Name of film: CUT
Director/Writer: Tomasz Laczny
Country: UK (?)
Year of production: N/A
Length: 1 minute
“Cut” is a montage of shots cut and spliced into half-second segments and set to a sparse diegetic soundtrack that, as the shots, hardly coalesces into anything intelligible. The title, “Cut,” of course plays with itself, touching at once on its subject matter and on its method of composition, a montage of split-second scenes all spliced together. Each cut shows some element of a haircutting, from shots of the subject to shots of the hairdresser’s hands and implements, all in extreme close-up and all strung together to create a cacophonous abstraction of an otherwise quotidian experience.
The fact of the haircut is made explicit through split-second glimpses of scissors and clippers—split-second sound bites, too, of the clipping and the shaving—and of hair, ear, nose, neck in no discernable order. But little else is clear, including the sex of the pepper-colored hair or the sex of the be-scissored hands or the supposition that the pepper-colored hair and the be-scissored hands belong to two individuals instead of one (or three, fifteen, etc.). In one minute this film throws its viewer into an intimate whirlwind view of this common, often interminable experience, almost as if it were hours of footage condensed into sixty seconds via fastforward to show the subtle intricacies of the process as any nature channel might show the cell-upon-cell growth and bloom of a tulip in the frenetic, wobbly speed of time-elapse cinematography.
This one-minute experimental film is part of a website dedicated to the one-minute short. The format of the short-short seems to lend itself to the creation of experimental films by default because the time constraint makes standard narrative more difficult to achieve. What makes this film experimental, however, is not its time constraints (haven’t we all cried or laughed at the dramatic or humorous conclusion of a thirty-second commercial) but instead its achronological setup, its exclusive usage of extreme close-ups, and its fast-paced cutting rhythm, which belie conclusive statements about genre or narrative, including even the director’s claim that his film is a “self-portrait.”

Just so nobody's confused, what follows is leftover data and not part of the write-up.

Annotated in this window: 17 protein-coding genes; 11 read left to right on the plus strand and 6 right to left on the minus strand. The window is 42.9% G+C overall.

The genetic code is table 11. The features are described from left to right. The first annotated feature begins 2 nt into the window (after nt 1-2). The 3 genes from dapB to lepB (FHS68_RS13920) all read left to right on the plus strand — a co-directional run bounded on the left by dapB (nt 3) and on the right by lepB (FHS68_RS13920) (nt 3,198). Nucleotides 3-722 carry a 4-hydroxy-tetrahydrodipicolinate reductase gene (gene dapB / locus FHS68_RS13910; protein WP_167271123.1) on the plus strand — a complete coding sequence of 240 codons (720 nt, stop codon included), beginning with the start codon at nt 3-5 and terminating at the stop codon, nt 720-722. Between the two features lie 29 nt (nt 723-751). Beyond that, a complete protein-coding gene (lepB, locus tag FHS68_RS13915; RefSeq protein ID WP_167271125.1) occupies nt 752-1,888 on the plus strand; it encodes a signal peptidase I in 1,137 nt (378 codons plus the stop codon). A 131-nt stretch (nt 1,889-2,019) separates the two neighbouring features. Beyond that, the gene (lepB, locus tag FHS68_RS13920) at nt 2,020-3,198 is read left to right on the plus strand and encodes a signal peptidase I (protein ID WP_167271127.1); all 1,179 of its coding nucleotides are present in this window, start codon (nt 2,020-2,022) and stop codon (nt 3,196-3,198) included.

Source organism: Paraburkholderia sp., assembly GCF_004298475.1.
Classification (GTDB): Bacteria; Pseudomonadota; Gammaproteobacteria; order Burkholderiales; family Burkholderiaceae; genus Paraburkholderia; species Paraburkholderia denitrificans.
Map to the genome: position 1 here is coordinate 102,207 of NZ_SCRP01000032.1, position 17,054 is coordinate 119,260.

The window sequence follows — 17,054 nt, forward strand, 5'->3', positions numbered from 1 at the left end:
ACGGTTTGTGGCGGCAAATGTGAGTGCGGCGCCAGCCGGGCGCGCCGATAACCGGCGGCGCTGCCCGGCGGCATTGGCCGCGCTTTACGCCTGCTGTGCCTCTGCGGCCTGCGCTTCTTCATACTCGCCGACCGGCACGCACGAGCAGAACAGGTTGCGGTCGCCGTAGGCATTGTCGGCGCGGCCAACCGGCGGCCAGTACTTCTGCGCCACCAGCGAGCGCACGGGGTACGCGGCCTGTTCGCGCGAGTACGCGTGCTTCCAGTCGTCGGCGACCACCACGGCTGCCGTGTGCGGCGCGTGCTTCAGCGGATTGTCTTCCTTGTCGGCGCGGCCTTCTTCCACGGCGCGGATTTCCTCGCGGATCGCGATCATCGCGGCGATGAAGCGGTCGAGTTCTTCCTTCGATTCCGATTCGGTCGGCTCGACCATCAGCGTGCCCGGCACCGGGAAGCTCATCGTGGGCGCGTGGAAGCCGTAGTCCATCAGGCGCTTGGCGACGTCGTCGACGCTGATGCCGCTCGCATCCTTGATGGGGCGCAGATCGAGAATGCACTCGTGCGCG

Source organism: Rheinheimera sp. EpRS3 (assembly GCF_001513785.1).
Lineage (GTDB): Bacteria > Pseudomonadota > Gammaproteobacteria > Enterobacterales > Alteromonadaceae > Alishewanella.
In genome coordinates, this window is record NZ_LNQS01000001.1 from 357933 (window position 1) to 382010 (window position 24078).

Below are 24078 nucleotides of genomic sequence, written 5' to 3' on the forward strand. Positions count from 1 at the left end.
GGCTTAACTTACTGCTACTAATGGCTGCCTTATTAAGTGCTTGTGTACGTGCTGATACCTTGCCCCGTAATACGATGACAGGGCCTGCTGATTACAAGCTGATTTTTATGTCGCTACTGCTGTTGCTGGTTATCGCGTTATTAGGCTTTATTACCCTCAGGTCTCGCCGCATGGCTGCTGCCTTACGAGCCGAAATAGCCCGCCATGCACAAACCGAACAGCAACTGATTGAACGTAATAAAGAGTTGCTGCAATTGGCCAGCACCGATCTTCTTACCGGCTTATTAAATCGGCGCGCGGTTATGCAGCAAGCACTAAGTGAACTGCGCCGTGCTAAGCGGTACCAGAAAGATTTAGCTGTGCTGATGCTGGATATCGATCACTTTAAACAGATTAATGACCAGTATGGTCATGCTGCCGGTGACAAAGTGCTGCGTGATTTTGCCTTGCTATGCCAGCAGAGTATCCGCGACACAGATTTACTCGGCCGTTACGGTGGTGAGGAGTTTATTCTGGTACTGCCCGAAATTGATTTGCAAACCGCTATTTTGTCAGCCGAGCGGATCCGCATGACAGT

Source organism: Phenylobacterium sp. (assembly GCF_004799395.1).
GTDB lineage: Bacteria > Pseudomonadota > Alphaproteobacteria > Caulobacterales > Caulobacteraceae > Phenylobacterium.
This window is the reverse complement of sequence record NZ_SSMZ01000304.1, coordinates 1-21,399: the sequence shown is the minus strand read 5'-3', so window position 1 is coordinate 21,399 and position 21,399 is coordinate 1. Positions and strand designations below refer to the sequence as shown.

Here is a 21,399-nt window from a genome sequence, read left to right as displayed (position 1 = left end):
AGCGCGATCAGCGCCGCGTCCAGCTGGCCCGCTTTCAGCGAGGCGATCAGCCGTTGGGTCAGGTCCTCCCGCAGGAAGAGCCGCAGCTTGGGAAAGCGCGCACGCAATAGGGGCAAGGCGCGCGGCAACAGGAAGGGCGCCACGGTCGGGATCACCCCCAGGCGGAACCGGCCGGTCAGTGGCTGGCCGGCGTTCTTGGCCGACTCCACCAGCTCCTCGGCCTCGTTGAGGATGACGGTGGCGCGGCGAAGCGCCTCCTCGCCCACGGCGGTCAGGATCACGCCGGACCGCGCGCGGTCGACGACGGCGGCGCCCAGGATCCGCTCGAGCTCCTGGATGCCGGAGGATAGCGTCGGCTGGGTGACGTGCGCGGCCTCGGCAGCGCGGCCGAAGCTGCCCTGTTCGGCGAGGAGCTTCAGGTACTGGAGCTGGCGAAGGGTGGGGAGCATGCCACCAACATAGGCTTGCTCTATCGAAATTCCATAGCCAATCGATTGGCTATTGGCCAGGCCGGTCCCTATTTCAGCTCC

If indeed a self-portrait, this film suggests not the facial features of the subject but rather the subject’s profession, as some of Rembrandt’s self-portraits show a man at various stages of life holding a palette of colored dabs and a paintbrush. Beyond this interpretation the film avoids succinct definition, and even its expected chronological progression from long to short(er) hair is barely suggested in the fleeting fact that scissors precede clippers.
But despite its frenetic cutting rhythm and its lack of narrative detail (achieved through the compiling of extreme detail), this short film maintains a sense of harmony and order, which it culls from a consistent rhythm and a paucity of peripheral elements such as nondigetic music or subtitles or, as it were, any overt message. It’s almost an etude in filmmaking: in cutting rhythm, in extreme close-up, and in economy of construction. And the harmony it achieves in the process is, especially with its paratactic sound bites, almost musical.